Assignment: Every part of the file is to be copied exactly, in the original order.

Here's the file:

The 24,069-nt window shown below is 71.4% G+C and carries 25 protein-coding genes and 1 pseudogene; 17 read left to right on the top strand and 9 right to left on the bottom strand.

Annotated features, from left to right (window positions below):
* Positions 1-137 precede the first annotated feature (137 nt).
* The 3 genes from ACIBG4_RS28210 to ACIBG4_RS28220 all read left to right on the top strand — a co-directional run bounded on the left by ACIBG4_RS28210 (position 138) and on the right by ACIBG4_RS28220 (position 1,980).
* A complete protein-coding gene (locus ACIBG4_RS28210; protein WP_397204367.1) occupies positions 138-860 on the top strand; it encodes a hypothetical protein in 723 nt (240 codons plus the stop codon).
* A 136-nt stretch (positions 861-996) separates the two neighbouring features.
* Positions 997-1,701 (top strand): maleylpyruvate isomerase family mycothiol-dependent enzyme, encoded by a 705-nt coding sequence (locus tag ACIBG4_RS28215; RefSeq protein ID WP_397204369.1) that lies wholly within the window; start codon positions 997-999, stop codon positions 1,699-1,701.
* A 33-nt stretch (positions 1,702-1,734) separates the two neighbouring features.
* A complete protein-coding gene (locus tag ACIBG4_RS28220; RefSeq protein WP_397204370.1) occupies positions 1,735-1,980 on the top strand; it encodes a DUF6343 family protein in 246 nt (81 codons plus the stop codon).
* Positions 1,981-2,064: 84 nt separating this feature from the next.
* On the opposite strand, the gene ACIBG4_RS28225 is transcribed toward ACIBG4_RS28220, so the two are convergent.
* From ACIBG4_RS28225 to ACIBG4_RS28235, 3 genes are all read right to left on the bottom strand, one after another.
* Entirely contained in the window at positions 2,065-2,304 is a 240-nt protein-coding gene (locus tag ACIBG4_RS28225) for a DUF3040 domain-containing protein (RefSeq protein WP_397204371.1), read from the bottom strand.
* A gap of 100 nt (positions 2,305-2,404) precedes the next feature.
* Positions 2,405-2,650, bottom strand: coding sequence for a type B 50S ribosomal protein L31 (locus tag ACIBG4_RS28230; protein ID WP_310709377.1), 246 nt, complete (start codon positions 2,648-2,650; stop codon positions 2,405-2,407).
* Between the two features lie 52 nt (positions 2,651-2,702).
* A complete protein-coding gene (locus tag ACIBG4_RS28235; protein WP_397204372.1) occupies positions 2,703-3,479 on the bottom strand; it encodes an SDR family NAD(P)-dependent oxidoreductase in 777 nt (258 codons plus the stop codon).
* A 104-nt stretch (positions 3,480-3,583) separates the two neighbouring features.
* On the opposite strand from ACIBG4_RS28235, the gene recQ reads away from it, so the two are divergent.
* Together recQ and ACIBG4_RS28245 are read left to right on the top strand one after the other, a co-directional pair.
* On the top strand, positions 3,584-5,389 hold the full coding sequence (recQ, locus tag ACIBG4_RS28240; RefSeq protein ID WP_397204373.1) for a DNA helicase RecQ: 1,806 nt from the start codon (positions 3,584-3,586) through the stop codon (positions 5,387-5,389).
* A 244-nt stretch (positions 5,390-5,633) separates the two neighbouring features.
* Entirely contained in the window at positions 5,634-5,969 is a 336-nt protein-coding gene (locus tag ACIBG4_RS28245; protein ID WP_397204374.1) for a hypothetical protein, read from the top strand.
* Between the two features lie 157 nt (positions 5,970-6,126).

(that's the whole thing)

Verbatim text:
The 24,069-nt window shown below is 71.4% G+C and carries 25 protein-coding genes and 1 pseudogene; 17 read left to right on the top strand and 9 right to left on the bottom strand.

Annotated features, from left to right (window positions below):
* Positions 1-137 precede the first annotated feature (137 nt).
* The 3 genes from ACIBG4_RS28210 to ACIBG4_RS28220 all read left to right on the top strand — a co-directional run bounded on the left by ACIBG4_RS28210 (position 138) and on the right by ACIBG4_RS28220 (position 1,980).
* A complete protein-coding gene (locus ACIBG4_RS28210; protein WP_397204367.1) occupies positions 138-860 on the top strand; it encodes a hypothetical protein in 723 nt (240 codons plus the stop codon).
* A 136-nt stretch (positions 861-996) separates the two neighbouring features.
* Positions 997-1,701 (top strand): maleylpyruvate isomerase family mycothiol-dependent enzyme, encoded by a 705-nt coding sequence (locus tag ACIBG4_RS28215; RefSeq protein ID WP_397204369.1) that lies wholly within the window; start codon positions 997-999, stop codon positions 1,699-1,701.
* A 33-nt stretch (positions 1,702-1,734) separates the two neighbouring features.
* A complete protein-coding gene (locus tag ACIBG4_RS28220; RefSeq protein WP_397204370.1) occupies positions 1,735-1,980 on the top strand; it encodes a DUF6343 family protein in 246 nt (81 codons plus the stop codon).
* Positions 1,981-2,064: 84 nt separating this feature from the next.
* On the opposite strand, the gene ACIBG4_RS28225 is transcribed toward ACIBG4_RS28220, so the two are convergent.
* From ACIBG4_RS28225 to ACIBG4_RS28235, 3 genes are all read right to left on the bottom strand, one after another.
* Entirely contained in the window at positions 2,065-2,304 is a 240-nt protein-coding gene (locus tag ACIBG4_RS28225) for a DUF3040 domain-containing protein (RefSeq protein WP_397204371.1), read from the bottom strand.
* A gap of 100 nt (positions 2,305-2,404) precedes the next feature.
* Positions 2,405-2,650, bottom strand: coding sequence for a type B 50S ribosomal protein L31 (locus tag ACIBG4_RS28230; protein ID WP_310709377.1), 246 nt, complete (start codon positions 2,648-2,650; stop codon positions 2,405-2,407).
* Between the two features lie 52 nt (positions 2,651-2,702).
* A complete protein-coding gene (locus tag ACIBG4_RS28235; protein WP_397204372.1) occupies positions 2,703-3,479 on the bottom strand; it encodes an SDR family NAD(P)-dependent oxidoreductase in 777 nt (258 codons plus the stop codon).
* A 104-nt stretch (positions 3,480-3,583) separates the two neighbouring features.
* On the opposite strand from ACIBG4_RS28235, the gene recQ reads away from it, so the two are divergent.
* Together recQ and ACIBG4_RS28245 are read left to right on the top strand one after the other, a co-directional pair.
* On the top strand, positions 3,584-5,389 hold the full coding sequence (recQ, locus tag ACIBG4_RS28240; RefSeq protein ID WP_397204373.1) for a DNA helicase RecQ: 1,806 nt from the start codon (positions 3,584-3,586) through the stop codon (positions 5,387-5,389).
* A 244-nt stretch (positions 5,390-5,633) separates the two neighbouring features.
* Entirely contained in the window at positions 5,634-5,969 is a 336-nt protein-coding gene (locus tag ACIBG4_RS28245; protein ID WP_397204374.1) for a hypothetical protein, read from the top strand.
* Between the two features lie 157 nt (positions 5,970-6,126).